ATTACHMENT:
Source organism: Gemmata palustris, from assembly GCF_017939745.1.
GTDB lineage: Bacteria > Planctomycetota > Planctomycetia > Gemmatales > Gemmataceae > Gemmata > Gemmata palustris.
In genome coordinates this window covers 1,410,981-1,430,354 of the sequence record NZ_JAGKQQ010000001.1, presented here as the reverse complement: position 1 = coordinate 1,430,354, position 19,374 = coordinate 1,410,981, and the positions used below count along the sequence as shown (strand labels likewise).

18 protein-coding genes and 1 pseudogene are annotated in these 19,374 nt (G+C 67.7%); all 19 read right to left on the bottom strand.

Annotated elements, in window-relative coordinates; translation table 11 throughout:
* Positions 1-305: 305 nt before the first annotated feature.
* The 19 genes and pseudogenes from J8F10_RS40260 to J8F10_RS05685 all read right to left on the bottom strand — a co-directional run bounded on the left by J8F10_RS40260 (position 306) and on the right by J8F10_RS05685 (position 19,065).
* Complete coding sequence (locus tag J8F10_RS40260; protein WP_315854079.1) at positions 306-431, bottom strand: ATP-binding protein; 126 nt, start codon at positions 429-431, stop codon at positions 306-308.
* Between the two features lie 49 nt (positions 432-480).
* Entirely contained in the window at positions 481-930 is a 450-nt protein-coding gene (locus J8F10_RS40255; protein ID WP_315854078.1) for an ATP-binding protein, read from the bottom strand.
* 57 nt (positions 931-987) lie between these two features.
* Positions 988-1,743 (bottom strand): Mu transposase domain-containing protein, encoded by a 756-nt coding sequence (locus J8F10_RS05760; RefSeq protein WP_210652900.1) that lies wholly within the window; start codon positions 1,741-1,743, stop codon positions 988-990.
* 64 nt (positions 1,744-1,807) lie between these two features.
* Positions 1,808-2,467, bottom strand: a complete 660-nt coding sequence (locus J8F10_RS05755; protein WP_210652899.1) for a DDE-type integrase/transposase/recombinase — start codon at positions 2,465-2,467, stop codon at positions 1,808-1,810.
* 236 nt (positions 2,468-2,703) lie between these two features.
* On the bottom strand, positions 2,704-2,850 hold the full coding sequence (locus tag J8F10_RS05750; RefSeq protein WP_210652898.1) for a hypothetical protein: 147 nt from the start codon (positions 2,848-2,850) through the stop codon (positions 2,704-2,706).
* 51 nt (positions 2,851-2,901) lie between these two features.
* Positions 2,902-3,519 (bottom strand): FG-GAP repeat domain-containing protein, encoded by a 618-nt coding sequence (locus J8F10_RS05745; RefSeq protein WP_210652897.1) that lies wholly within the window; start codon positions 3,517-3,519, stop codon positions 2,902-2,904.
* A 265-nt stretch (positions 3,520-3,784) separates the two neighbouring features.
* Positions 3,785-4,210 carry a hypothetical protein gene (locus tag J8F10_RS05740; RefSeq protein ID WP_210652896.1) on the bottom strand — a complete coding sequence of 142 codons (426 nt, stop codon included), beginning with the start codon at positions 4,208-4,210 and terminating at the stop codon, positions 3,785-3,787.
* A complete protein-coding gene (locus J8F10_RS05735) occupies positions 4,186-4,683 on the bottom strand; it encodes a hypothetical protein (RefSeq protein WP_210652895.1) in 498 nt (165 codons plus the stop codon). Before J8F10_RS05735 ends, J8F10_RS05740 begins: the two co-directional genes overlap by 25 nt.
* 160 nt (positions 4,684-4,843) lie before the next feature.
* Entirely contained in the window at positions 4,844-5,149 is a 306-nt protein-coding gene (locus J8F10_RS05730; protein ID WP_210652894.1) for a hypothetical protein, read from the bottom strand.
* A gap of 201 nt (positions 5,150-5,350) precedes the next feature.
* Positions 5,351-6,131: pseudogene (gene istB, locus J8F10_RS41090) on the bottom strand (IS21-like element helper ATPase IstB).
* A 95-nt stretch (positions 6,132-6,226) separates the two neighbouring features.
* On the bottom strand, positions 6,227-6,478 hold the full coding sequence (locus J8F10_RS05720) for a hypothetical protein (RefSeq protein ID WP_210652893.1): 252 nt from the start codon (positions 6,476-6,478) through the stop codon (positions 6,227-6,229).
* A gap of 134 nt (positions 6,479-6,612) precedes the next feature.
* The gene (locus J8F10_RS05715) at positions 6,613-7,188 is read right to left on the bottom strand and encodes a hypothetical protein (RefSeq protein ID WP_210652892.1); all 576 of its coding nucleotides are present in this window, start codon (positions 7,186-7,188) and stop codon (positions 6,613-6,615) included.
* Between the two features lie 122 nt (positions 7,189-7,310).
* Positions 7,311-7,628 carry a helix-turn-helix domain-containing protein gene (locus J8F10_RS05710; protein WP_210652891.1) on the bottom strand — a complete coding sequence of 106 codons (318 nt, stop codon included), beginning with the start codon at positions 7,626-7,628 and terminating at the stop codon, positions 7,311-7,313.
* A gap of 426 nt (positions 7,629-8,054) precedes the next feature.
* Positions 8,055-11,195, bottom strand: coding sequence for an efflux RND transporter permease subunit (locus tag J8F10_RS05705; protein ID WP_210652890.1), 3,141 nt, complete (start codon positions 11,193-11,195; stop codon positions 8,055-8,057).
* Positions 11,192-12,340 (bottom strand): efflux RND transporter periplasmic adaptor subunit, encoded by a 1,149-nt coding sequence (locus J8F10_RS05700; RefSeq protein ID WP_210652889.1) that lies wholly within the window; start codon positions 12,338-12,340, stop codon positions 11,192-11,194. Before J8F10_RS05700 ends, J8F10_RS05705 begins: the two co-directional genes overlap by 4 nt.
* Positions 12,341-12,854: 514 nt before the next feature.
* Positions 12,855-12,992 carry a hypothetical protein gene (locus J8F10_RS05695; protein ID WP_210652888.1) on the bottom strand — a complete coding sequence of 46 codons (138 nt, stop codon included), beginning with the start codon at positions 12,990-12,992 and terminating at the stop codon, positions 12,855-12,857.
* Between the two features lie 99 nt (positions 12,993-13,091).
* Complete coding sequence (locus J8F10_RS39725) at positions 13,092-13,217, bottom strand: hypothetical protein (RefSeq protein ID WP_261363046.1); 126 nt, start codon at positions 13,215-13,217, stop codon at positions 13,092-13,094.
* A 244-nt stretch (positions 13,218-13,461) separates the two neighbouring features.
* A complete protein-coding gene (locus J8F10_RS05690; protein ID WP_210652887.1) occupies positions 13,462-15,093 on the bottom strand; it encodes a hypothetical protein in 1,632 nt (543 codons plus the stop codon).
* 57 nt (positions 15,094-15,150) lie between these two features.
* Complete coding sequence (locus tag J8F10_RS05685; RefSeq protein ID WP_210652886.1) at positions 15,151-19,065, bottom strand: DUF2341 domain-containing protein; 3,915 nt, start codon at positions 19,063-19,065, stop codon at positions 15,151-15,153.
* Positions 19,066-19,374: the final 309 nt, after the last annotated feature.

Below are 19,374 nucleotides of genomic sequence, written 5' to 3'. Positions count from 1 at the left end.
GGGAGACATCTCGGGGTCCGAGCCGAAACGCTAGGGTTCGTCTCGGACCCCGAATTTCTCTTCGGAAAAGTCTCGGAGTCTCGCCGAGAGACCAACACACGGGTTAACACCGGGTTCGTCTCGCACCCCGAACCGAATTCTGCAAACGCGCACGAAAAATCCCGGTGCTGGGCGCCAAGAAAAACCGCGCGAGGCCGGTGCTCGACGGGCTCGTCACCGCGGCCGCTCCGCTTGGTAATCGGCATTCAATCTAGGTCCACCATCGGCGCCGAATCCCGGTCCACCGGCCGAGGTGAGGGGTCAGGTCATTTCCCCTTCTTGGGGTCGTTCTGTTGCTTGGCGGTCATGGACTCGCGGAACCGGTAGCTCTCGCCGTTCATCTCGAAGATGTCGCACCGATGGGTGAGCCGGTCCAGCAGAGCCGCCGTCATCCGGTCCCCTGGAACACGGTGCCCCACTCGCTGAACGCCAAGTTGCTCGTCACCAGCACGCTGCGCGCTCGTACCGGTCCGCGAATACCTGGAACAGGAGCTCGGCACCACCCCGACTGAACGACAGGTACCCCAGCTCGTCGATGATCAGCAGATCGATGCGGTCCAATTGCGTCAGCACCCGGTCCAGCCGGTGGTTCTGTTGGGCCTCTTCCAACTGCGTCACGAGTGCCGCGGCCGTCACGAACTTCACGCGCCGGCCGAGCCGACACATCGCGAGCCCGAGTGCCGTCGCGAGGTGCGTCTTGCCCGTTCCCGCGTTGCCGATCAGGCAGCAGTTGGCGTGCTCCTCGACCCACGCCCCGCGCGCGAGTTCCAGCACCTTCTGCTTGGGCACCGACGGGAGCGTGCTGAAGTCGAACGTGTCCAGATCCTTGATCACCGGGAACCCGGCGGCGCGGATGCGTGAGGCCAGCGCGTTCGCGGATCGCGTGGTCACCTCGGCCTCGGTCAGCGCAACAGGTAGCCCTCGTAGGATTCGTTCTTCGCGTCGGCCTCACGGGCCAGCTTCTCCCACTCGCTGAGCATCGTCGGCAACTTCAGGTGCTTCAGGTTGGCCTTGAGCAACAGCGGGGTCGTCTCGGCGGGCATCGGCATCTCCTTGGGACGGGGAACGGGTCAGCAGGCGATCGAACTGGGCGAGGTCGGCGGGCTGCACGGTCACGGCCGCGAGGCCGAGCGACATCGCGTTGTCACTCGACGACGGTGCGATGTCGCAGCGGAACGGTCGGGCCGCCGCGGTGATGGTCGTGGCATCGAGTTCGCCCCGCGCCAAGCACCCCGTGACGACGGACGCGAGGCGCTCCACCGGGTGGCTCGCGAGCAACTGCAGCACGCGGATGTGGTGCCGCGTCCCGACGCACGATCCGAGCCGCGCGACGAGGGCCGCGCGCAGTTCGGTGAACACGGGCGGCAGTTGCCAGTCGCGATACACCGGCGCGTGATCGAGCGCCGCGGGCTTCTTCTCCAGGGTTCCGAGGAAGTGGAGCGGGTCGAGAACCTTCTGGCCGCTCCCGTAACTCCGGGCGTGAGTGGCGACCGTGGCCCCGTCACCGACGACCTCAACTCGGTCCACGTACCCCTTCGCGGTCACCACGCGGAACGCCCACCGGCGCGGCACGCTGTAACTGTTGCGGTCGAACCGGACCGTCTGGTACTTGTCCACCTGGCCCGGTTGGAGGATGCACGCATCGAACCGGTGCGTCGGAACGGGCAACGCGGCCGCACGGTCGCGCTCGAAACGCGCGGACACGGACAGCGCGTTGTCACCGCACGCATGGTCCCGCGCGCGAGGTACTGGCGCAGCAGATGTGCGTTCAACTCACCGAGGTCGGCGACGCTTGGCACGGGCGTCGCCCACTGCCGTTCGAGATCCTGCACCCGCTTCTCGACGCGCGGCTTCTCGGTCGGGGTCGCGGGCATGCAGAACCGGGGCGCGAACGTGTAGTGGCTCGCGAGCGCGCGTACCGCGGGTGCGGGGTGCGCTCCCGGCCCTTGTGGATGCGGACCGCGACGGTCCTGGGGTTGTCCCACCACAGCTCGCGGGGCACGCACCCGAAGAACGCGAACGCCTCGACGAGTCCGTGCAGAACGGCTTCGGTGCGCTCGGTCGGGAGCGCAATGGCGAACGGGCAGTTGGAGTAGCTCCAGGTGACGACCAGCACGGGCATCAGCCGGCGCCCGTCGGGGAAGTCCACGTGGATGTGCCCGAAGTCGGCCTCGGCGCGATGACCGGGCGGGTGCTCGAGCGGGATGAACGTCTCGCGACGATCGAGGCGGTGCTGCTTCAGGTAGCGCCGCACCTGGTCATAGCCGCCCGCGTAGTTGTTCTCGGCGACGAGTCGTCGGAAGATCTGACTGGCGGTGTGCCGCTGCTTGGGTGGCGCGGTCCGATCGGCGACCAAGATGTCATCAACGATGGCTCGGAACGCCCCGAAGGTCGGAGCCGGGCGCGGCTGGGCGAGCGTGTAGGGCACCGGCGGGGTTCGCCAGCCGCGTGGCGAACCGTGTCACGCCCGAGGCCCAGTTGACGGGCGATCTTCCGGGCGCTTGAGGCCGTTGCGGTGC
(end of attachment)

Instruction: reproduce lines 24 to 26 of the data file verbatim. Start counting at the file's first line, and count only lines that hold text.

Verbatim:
* A gap of 201 nt (positions 5,150-5,350) precedes the next feature.
* Positions 5,351-6,131: pseudogene (gene istB, locus J8F10_RS41090) on the bottom strand (IS21-like element helper ATPase IstB).
* A 95-nt stretch (positions 6,132-6,226) separates the two neighbouring features.